• Club President

Mastering the Art of Evaluation

If you’re a Toastmasters regular, you will know how important evaluation is to develop your public speaking skills. To ensure you continually grow and learn from experience, consistently evaluating your performance is key, as constructive feedback is essential for improvement.

Often an evaluation can feel uncomfortable, and both the speaker and the evaluator can even feel a little awkward about the process. However, the benefits of meaningful, tangible, and actionable insight about your speech should far outweigh any discomfort.

At Toastmasters we live by the motto, ‘if it is a speech, we evaluate it’ and everyone receives some feedback to support their growth journey. As a public speaking group, the Toastmasters learning pathway facilitates a safe environment for people to test, trial and challenge themselves to improve their oratory skills in front of an audience, and evaluations are an essential part of this education. In fact, we would go as far as to say evaluations are critical to the function of Toastmasters.

If you genuinely want to improve your public speaking and leadership skills, you must learn how to deliver and receive supportive and encouraging evaluations.

Becoming an evaluator

Evaluations are incredibly powerful and give you the opportunity to uplift, enrich and empower your peers. If you’re watching a speech, you have the chance to be an evaluator and to give someone recognition and feedback to help them on their speaking journey.

Whether you deliver the feedback verbally or via written suggestions / a report, you need to take the opportunity seriously and reflect not just on the content of the speech, but all the key characteristics that make up a powerful performance.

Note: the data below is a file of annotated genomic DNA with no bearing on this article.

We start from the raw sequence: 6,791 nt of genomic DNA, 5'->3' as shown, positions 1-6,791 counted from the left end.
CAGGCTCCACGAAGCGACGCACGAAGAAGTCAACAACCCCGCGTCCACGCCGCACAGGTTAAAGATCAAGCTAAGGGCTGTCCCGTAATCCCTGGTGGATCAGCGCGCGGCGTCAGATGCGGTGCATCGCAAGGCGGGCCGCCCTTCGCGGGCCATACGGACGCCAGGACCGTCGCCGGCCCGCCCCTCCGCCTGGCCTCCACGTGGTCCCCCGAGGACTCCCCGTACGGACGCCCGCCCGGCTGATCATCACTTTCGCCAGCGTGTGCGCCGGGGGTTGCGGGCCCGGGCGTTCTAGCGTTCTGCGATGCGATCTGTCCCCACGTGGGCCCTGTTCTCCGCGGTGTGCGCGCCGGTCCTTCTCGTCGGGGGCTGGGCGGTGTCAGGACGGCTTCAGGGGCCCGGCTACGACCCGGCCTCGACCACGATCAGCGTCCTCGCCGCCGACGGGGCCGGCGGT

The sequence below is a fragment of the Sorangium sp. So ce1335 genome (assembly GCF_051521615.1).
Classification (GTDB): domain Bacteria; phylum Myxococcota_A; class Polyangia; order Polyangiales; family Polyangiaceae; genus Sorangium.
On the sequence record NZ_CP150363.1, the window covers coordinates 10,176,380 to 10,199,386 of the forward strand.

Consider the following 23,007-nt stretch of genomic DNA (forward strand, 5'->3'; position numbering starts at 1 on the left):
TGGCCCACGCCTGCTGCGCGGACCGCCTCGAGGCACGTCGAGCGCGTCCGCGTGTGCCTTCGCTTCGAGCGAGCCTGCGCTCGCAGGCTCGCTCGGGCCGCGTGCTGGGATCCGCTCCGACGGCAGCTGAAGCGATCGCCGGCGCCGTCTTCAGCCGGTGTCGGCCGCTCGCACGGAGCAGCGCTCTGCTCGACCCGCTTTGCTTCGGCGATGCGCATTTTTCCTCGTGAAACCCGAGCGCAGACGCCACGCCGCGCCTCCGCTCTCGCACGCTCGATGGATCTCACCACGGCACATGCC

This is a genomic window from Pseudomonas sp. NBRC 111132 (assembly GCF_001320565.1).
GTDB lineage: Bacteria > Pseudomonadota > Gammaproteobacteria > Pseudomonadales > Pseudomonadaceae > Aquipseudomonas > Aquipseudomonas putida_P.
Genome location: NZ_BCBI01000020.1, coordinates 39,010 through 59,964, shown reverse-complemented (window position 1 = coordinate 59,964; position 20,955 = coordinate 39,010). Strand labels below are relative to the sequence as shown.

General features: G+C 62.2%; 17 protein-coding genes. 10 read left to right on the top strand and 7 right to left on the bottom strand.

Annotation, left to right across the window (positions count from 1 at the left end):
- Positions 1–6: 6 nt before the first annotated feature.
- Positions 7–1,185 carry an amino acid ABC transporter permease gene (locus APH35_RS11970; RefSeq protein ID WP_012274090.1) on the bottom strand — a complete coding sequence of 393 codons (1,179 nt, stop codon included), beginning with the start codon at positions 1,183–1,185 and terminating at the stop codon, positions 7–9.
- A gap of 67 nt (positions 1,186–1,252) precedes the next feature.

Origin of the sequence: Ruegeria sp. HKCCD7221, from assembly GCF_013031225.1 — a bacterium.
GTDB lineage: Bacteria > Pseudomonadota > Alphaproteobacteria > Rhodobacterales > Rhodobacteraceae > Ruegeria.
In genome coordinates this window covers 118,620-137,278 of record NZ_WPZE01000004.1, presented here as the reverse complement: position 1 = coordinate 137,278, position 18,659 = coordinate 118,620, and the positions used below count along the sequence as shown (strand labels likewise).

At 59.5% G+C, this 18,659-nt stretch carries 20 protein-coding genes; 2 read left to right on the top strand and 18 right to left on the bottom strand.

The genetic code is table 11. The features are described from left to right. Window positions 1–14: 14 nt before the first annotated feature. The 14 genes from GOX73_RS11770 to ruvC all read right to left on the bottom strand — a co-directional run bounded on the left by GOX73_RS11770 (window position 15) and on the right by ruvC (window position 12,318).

These include:

● Speech content

● Speech structure (including intro / ending)

● Language and tonality

● Movement and body language (including eye contact)

● Use of props and supporting material

In some cases at Toastmasters, a speaker may ask for feedback on a specific area, such as utilisation of presentation slides or comment on descriptive language. However it’s also important you comment on a variety of the characteristics to provide a complete evaluation on the strengths and the areas for improvement.

Top tips to takeaway for the evaluator

Evaluations are about supporting the speaker to positively look forward to progressing onto their next speaking endeavour. At Toastmasters, we utilise evaluation forms to award and comment on each speaker based on their project criteria, however here are some useful tips that apply to all evaluations.

  • If you’re evaluating at a Toastmasters meeting, try to get in touch with the speaker before the session to find out if there is a core characteristic they would like you to focus on when evaluating. You can utilise this experience to shape your communication style to suit the speaker, for example if this is their first speech you may want to adopt a lighter, more uplifting approach to a well-established speaker who may want more direct feedback.

  • Pick a core word to describe the speech and ensure you use it in your introduction and to close your evaluation – this should be something uplifting such as ‘confident’, ‘inspiring’ or ‘emotive’.